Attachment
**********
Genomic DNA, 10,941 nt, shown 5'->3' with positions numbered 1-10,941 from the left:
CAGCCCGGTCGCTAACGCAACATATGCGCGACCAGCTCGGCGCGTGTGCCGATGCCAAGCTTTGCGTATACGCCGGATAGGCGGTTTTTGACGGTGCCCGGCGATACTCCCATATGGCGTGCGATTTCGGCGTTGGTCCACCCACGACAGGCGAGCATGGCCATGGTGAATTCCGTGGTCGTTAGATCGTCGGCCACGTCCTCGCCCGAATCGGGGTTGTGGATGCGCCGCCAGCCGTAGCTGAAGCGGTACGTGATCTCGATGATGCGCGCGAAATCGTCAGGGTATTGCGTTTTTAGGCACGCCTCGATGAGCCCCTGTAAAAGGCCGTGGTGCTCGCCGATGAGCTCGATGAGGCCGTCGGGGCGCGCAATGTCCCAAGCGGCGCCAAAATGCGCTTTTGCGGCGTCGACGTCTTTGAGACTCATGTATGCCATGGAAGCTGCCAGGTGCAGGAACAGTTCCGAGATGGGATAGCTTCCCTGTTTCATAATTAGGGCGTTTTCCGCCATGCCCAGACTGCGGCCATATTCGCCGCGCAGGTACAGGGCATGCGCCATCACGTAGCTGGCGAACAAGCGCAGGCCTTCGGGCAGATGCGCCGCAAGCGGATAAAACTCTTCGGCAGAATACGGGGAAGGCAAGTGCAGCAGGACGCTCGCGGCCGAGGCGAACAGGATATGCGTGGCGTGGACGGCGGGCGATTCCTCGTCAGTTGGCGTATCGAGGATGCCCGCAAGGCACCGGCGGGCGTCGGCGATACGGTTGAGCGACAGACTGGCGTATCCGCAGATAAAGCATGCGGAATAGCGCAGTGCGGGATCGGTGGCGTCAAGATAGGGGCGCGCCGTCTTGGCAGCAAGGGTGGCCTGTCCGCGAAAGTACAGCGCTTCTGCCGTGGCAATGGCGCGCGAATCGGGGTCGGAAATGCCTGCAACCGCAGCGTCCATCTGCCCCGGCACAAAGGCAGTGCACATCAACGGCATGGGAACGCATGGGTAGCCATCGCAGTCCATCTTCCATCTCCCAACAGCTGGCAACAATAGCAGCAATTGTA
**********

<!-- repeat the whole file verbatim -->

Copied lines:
Genomic DNA, 10,941 nt, shown 5'->3' with positions numbered 1-10,941 from the left:
CAGCCCGGTCGCTAACGCAACATATGCGCGACCAGCTCGGCGCGTGTGCCGATGCCAAGCTTTGCGTATACGCCGGATAGGCGGTTTTTGACGGTGCCCGGCGATACTCCCATATGGCGTGCGATTTCGGCGTTGGTCCACCCACGACAGGCGAGCATGGCCATGGTGAATTCCGTGGTCGTTAGATCGTCGGCCACGTCCTCGCCCGAATCGGGGTTGTGGATGCGCCGCCAGCCGTAGCTGAAGCGGTACGTGATCTCGATGATGCGCGCGAAATCGTCAGGGTATTGCGTTTTTAGGCACGCCTCGATGAGCCCCTGTAAAAGGCCGTGGTGCTCGCCGATGAGCTCGATGAGGCCGTCGGGGCGCGCAATGTCCCAAGCGGCGCCAAAATGCGCTTTTGCGGCGTCGACGTCTTTGAGACTCATGTATGCCATGGAAGCTGCCAGGTGCAGGAACAGTTCCGAGATGGGATAGCTTCCCTGTTTCATAATTAGGGCGTTTTCCGCCATGCCCAGACTGCGGCCATATTCGCCGCGCAGGTACAGGGCATGCGCCATCACGTAGCTGGCGAACAAGCGCAGGCCTTCGGGCAGATGCGCCGCAAGCGGATAAAACTCTTCGGCAGAATACGGGGAAGGCAAGTGCAGCAGGACGCTCGCGGCCGAGGCGAACAGGATATGCGTGGCGTGGACGGCGGGCGATTCCTCGTCAGTTGGCGTATCGAGGATGCCCGCAAGGCACCGGCGGGCGTCGGCGATACGGTTGAGCGACAGACTGGCGTATCCGCAGATAAAGCATGCGGAATAGCGCAGTGCGGGATCGGTGGCGTCAAGATAGGGGCGCGCCGTCTTGGCAGCAAGGGTGGCCTGTCCGCGAAAGTACAGCGCTTCTGCCGTGGCAATGGCGCGCGAATCGGGGTCGGAAATGCCTGCAACCGCAGCGTCCATCTGCCCCGGCACAAAGGCAGTGCACATCAACGGCATGGGAACGCATGGGTAGCCATCGCAGTCCATCTTCCATCTCCCAACAGCTGGCAACAATAGCAGCAATTGTA